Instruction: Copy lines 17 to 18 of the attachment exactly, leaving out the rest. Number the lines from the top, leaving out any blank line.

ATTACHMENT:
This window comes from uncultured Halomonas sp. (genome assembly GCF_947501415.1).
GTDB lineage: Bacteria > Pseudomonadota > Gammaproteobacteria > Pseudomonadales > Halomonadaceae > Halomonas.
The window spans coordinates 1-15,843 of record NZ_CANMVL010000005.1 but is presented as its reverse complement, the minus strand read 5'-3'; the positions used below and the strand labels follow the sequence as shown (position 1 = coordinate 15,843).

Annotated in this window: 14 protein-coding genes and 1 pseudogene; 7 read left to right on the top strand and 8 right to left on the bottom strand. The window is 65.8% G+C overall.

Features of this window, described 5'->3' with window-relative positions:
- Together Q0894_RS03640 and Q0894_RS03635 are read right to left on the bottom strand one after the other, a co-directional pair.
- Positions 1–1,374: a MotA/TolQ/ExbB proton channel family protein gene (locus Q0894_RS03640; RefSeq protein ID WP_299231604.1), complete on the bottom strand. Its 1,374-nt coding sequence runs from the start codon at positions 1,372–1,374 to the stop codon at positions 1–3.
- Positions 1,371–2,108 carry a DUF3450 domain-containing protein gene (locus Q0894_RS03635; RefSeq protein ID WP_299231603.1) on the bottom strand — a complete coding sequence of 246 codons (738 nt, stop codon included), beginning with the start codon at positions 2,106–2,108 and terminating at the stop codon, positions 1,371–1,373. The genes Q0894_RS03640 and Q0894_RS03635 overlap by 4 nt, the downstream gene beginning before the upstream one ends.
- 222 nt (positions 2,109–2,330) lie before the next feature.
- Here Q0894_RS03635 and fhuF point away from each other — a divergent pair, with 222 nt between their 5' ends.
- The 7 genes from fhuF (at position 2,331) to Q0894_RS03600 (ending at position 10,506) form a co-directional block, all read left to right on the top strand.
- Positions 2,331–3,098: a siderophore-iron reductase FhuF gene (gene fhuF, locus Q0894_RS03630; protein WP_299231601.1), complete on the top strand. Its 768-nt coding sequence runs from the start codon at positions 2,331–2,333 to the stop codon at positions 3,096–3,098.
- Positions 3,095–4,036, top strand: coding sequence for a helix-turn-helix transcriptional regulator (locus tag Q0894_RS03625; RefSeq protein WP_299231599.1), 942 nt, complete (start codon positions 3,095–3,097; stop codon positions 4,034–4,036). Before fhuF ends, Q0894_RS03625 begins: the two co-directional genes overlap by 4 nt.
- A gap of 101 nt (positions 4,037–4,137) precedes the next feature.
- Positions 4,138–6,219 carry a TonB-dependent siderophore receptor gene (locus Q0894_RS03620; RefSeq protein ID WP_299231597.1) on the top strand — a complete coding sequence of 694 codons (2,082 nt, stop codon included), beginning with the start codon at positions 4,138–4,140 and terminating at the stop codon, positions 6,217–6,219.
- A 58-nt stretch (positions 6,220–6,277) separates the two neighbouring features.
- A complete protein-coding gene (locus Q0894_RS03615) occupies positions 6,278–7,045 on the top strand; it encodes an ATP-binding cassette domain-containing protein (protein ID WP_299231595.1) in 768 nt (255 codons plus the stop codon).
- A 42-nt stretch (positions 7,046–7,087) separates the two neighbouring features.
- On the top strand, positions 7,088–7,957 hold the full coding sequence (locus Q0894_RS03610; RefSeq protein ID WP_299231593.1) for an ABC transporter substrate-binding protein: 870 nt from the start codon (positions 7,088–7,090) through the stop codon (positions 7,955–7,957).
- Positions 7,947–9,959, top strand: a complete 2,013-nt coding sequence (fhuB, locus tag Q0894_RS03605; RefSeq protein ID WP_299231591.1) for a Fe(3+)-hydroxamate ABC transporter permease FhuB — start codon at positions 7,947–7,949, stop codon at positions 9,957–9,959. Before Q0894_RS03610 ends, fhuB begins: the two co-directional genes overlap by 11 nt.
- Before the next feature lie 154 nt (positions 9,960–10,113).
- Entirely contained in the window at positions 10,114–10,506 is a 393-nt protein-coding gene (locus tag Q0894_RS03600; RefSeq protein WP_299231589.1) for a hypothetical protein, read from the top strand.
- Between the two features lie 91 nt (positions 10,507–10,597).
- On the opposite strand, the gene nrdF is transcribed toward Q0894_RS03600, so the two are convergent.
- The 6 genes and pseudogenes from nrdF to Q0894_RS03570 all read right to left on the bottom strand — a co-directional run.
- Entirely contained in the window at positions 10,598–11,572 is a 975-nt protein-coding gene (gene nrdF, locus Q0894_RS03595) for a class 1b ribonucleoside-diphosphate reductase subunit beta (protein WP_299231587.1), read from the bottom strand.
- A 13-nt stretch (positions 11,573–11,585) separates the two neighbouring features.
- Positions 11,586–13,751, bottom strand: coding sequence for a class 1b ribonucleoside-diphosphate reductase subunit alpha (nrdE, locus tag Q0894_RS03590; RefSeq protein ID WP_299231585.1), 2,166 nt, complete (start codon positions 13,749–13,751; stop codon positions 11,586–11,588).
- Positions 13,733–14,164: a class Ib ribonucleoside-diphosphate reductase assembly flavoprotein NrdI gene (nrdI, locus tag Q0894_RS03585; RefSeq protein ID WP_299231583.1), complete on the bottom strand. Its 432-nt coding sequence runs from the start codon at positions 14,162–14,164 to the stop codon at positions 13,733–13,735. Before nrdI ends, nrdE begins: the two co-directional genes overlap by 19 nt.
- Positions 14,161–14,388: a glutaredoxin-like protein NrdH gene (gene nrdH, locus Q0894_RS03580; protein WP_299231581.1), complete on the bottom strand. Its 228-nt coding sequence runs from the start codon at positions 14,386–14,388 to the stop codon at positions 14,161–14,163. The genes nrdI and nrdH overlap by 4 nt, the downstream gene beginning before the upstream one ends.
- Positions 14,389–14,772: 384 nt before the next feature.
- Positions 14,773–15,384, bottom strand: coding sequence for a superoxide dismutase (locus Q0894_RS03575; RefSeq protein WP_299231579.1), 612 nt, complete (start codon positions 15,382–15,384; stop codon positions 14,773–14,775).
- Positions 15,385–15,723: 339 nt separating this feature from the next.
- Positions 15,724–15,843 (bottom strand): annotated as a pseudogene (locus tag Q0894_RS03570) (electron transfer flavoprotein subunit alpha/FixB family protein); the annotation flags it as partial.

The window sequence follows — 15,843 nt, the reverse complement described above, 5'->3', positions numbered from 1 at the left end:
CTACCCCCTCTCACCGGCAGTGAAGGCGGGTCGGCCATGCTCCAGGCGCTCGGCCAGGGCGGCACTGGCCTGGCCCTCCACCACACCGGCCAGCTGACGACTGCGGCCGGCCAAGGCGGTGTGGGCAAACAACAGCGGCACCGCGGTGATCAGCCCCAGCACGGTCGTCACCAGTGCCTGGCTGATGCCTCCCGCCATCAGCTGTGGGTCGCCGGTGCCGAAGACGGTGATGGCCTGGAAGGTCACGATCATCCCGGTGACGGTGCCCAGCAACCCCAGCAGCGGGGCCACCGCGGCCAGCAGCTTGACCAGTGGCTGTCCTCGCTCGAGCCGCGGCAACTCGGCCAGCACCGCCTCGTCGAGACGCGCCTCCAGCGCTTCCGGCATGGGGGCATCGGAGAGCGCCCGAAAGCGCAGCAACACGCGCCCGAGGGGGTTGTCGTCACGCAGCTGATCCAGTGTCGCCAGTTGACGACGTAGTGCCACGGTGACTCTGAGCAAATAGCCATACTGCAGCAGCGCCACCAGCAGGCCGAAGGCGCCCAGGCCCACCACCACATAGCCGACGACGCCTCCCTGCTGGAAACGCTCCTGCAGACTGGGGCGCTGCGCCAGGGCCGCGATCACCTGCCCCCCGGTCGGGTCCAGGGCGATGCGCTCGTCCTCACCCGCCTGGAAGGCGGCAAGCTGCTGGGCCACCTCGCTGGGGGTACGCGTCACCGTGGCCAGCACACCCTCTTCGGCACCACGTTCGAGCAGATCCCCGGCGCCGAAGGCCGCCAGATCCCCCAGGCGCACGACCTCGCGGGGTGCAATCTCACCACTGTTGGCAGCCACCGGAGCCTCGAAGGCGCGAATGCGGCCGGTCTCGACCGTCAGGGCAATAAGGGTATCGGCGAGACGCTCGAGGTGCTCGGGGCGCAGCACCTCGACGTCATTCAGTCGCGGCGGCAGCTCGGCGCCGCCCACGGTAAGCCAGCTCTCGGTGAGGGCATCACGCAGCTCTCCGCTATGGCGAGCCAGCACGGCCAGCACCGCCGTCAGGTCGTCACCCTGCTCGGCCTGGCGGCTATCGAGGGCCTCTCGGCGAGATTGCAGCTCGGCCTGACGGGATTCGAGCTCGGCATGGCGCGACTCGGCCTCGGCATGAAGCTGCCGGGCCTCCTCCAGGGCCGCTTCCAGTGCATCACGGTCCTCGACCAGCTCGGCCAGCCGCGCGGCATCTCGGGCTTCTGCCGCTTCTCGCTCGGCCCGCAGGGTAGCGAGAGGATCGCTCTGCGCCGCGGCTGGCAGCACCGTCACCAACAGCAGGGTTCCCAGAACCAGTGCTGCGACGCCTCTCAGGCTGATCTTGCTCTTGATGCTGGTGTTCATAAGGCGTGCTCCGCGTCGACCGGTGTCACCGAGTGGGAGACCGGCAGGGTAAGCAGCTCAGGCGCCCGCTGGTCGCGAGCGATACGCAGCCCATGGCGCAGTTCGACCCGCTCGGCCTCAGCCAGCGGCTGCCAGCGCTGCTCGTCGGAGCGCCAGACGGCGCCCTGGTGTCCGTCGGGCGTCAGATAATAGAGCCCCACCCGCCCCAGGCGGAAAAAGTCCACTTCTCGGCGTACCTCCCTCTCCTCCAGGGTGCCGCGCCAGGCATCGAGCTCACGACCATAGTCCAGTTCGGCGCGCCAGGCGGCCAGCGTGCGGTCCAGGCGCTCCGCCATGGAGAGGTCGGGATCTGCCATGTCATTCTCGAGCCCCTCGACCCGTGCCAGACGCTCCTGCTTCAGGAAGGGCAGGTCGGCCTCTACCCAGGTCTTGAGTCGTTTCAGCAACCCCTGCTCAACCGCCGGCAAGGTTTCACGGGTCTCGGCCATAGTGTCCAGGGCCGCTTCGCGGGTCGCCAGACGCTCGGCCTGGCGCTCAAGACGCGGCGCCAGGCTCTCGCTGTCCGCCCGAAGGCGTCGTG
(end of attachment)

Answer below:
- A complete protein-coding gene (locus Q0894_RS03615) occupies positions 6,278–7,045 on the top strand; it encodes an ATP-binding cassette domain-containing protein (protein ID WP_299231595.1) in 768 nt (255 codons plus the stop codon).
- A 42-nt stretch (positions 7,046–7,087) separates the two neighbouring features.